Does the Bible indicate that Judas was unsaved? Does John 17:12 refer to Judas as the son of perdition?
The passage in John 17:12 does refer to Judas. He was one of Jesus’ twelve disciples.
While I was with them, I was keeping them in Thy name which Thou hast given Me; and I guarded them, and not one of them perished but the son of perdition, that the Scripture might be fulfilled. (NASB) John 17:12
Judas, The Son of Perdition
The passage records words from Jesus’ last prayer, the one just before His death. In that prayer Jesus said only one of His disciples was lost, the son of perdition. The Greek word for “perdition” is APOLEIA which means “destruction, waste, loss, ruin, or perishing.” Jesus is simply saying that one His twelve disciples was eternally lost. He was not saved. This was a fulfillment of the prophecy found in Psalm 41:9.
Judas – Known From The Start
Jesus knew who His betrayer was from the start of His ministry. This can be seen in the following verses.
Jesus answered them, “Did I Myself not choose you, the twelve, and yet one of you is a devil?” Now He meant Judas the son of Simon Iscariot, for he, one of the twelve, was going to betray Him. (NASB) John 6:70-71
And during supper, the devil having already put into the heart of Judas Iscariot, the son of Simon, to betray Him . . . (NASB) John 13:2
I do not speak of all of you. I know the ones I have chosen; but it is that the Scripture may be fulfilled, ‘HE WHO EATS MY BREAD HAS LIFTED UP HIS HEEL AGAINST ME.’ (NASB) John 13:18
When Jesus had said this, He became troubled in spirit, and testified, and said, “Truly, truly, I say to you, that one of you will betray Me.” The disciples began looking at one another, at a loss to know of which one He was speaking . . . Simon Peter therefore gestured to him, and said to him, “Tell us who it is of whom He is speaking.” . . . Jesus therefore answered, “That is the one for whom I shall dip the morsel and give it to him.” So when He had dipped the morsel, He took and gave it to Judas, the son of Simon Iscariot. And after the morsel, Satan then entered into him. Jesus therefore *said to him, “What you do, do quickly.” (NASB) John 13:21-27
From the beginning Judas was described as a “devil” and later in John 13:2 we are told the devil was motivating Judas to betray Jesus. Finally, in verses 21-27 we discover that Satan entered Judas. So Judas leaves the last supper. He meets the Jewish religious leaders and guides them to Jesus. When he meets Jesus, he betrays Him with a kiss (Luke 22:47-48). Later, after Jesus’ death and return to life, the apostles seek the Lord to determine who should replace Judas (Acts 1:16-20). During the discussion, the following statement is made,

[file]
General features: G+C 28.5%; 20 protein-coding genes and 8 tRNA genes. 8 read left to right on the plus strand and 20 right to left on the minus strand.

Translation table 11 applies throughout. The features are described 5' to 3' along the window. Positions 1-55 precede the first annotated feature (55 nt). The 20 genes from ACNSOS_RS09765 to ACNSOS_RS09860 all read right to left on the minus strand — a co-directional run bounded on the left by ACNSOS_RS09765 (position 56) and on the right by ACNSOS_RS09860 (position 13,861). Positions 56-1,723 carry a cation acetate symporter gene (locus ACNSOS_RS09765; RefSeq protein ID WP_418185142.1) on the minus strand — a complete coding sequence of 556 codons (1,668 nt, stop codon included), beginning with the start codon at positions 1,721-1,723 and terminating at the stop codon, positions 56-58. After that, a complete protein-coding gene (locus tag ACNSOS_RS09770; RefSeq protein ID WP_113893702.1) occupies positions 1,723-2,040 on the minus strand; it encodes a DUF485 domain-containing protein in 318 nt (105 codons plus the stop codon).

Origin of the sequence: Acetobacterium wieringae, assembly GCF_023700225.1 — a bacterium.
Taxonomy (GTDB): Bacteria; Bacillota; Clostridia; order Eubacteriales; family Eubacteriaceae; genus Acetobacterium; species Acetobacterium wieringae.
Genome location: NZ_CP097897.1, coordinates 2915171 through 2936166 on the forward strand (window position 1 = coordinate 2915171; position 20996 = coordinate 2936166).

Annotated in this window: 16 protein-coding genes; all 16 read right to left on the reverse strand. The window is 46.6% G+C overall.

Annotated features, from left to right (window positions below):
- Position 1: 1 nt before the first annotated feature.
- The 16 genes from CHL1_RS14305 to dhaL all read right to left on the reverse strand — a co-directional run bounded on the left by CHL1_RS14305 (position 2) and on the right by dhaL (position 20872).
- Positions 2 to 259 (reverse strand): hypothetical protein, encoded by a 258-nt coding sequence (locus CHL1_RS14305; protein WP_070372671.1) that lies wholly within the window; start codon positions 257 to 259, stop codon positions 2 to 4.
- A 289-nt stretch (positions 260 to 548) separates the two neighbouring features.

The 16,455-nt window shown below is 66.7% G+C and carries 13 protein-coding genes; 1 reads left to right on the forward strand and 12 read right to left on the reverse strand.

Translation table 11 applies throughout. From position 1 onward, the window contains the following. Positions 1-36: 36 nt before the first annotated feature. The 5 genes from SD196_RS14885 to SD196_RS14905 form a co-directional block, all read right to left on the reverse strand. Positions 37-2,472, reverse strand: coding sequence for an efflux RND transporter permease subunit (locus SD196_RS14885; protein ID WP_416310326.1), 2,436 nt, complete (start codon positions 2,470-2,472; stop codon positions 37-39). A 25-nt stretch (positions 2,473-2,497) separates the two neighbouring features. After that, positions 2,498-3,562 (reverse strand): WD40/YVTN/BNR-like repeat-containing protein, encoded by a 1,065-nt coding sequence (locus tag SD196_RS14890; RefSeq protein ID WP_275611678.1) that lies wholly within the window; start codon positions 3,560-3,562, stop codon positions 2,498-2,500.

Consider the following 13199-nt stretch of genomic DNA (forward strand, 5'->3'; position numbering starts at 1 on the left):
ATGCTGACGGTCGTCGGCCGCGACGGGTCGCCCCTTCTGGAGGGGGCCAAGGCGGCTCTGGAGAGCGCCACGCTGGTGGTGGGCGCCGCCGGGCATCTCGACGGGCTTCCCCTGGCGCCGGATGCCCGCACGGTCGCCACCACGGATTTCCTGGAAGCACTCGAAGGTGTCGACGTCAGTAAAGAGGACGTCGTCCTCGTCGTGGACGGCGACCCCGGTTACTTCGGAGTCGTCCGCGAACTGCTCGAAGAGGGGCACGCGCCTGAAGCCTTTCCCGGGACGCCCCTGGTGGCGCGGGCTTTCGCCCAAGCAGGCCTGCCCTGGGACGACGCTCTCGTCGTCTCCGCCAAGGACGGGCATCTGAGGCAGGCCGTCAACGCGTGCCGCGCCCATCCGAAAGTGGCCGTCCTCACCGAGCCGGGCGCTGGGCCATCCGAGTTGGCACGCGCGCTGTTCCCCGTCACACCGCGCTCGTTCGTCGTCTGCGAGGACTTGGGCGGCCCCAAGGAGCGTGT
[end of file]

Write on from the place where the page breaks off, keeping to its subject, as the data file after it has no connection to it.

. . . to occupy this ministry and apostleship from which Judas turned aside to go to his own place.” (NASB) Acts 1:25
This passage says Judas made the decision on his own. Scripture predicted that Judas would do this.
Judas was the son of perdition. He was eternally lost and he committed a horrible sin. That is why he received the title son of perdition. He was not a Christian although He was one of Jesus’ tweleve disciples. The Holy Spirit tells us that he stole money from Jesus and the other disciples (John 12:5-6). The verses above tell us that he never really loved Jesus. He was with Jesus for his own selfish reasons. He loved money more than Jesus. He betrayed Jesus for thirty pieces of silver (Matt. 26:15; 27:3, 9).
Some people are like Judas. They are in church. They go to church because their friends are there. They like the music and the funny pastor. Wow, is he a great speaker! They look real to everyone. They are really active and involved, but they are not real. That was Judas. He went everywhere Jesus and the disciples went. He might have even enjoyed the excitement and all the wonderful miracles. Just think! Judas saw Jesus’ miracles. He heard Jesus’ preaching, but he was not one of them. When Jesus told the disciples one of them would betray Him, the other disciples did not know He was talking about Judas. Judas looked real! Today, we need to ask ourselves, “Why am I going to church?” “Why do I claim to be a Christian?” “Am I a Judas?” Does my life have the marks of a Christian?